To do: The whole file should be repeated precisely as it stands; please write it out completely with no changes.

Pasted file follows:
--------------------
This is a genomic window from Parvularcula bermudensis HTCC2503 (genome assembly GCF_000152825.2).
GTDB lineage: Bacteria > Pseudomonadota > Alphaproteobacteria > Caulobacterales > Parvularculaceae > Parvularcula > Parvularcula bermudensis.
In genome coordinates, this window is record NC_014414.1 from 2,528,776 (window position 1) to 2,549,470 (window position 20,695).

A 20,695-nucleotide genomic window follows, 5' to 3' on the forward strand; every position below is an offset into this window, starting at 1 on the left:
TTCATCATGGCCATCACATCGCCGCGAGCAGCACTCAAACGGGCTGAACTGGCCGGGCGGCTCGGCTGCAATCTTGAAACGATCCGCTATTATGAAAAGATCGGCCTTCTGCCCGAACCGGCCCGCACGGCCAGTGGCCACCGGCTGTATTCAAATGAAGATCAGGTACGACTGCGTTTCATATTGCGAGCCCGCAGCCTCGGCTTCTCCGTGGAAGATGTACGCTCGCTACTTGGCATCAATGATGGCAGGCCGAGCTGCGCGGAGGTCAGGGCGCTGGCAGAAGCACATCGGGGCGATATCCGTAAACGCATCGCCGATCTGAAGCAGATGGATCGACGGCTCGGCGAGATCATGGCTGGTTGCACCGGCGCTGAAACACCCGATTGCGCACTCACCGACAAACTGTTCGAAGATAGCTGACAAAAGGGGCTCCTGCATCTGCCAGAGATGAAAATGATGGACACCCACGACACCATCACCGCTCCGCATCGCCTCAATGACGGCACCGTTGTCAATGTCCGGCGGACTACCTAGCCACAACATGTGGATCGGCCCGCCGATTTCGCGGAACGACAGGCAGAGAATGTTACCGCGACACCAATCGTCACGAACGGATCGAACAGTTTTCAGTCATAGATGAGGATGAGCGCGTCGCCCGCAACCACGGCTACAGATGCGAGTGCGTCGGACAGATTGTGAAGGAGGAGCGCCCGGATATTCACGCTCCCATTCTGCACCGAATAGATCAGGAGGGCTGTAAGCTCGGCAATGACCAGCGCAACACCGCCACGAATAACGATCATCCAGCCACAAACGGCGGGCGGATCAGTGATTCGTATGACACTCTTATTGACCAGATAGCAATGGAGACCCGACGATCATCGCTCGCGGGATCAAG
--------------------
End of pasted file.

This is a genomic window from Parvularcula bermudensis HTCC2503 (genome assembly GCF_000152825.2).
GTDB lineage: Bacteria > Pseudomonadota > Alphaproteobacteria > Caulobacterales > Parvularculaceae > Parvularcula > Parvularcula bermudensis.
In genome coordinates, this window is record NC_014414.1 from 2,528,776 (window position 1) to 2,549,470 (window position 20,695).

A 20,695-nucleotide genomic window follows, 5' to 3' on the forward strand; every position below is an offset into this window, starting at 1 on the left:
TTCATCATGGCCATCACATCGCCGCGAGCAGCACTCAAACGGGCTGAACTGGCCGGGCGGCTCGGCTGCAATCTTGAAACGATCCGCTATTATGAAAAGATCGGCCTTCTGCCCGAACCGGCCCGCACGGCCAGTGGCCACCGGCTGTATTCAAATGAAGATCAGGTACGACTGCGTTTCATATTGCGAGCCCGCAGCCTCGGCTTCTCCGTGGAAGATGTACGCTCGCTACTTGGCATCAATGATGGCAGGCCGAGCTGCGCGGAGGTCAGGGCGCTGGCAGAAGCACATCGGGGCGATATCCGTAAACGCATCGCCGATCTGAAGCAGATGGATCGACGGCTCGGCGAGATCATGGCTGGTTGCACCGGCGCTGAAACACCCGATTGCGCACTCACCGACAAACTGTTCGAAGATAGCTGACAAAAGGGGCTCCTGCATCTGCCAGAGATGAAAATGATGGACACCCACGACACCATCACCGCTCCGCATCGCCTCAATGACGGCACCGTTGTCAATGTCCGGCGGACTACCTAGCCACAACATGTGGATCGGCCCGCCGATTTCGCGGAACGACAGGCAGAGAATGTTACCGCGACACCAATCGTCACGAACGGATCGAACAGTTTTCAGTCATAGATGAGGATGAGCGCGTCGCCCGCAACCACGGCTACAGATGCGAGTGCGTCGGACAGATTGTGAAGGAGGAGCGCCCGGATATTCACGCTCCCATTCTGCACCGAATAGATCAGGAGGGCTGTAAGCTCGGCAATGACCAGCGCAACACCGCCACGAATAACGATCATCCAGCCACAAACGGCGGGCGGATCAGTGATTCGTATGACACTCTTATTGACCAGATAGCAATGGAGACCCGACGATCATCGCTCGCGGGATCAAG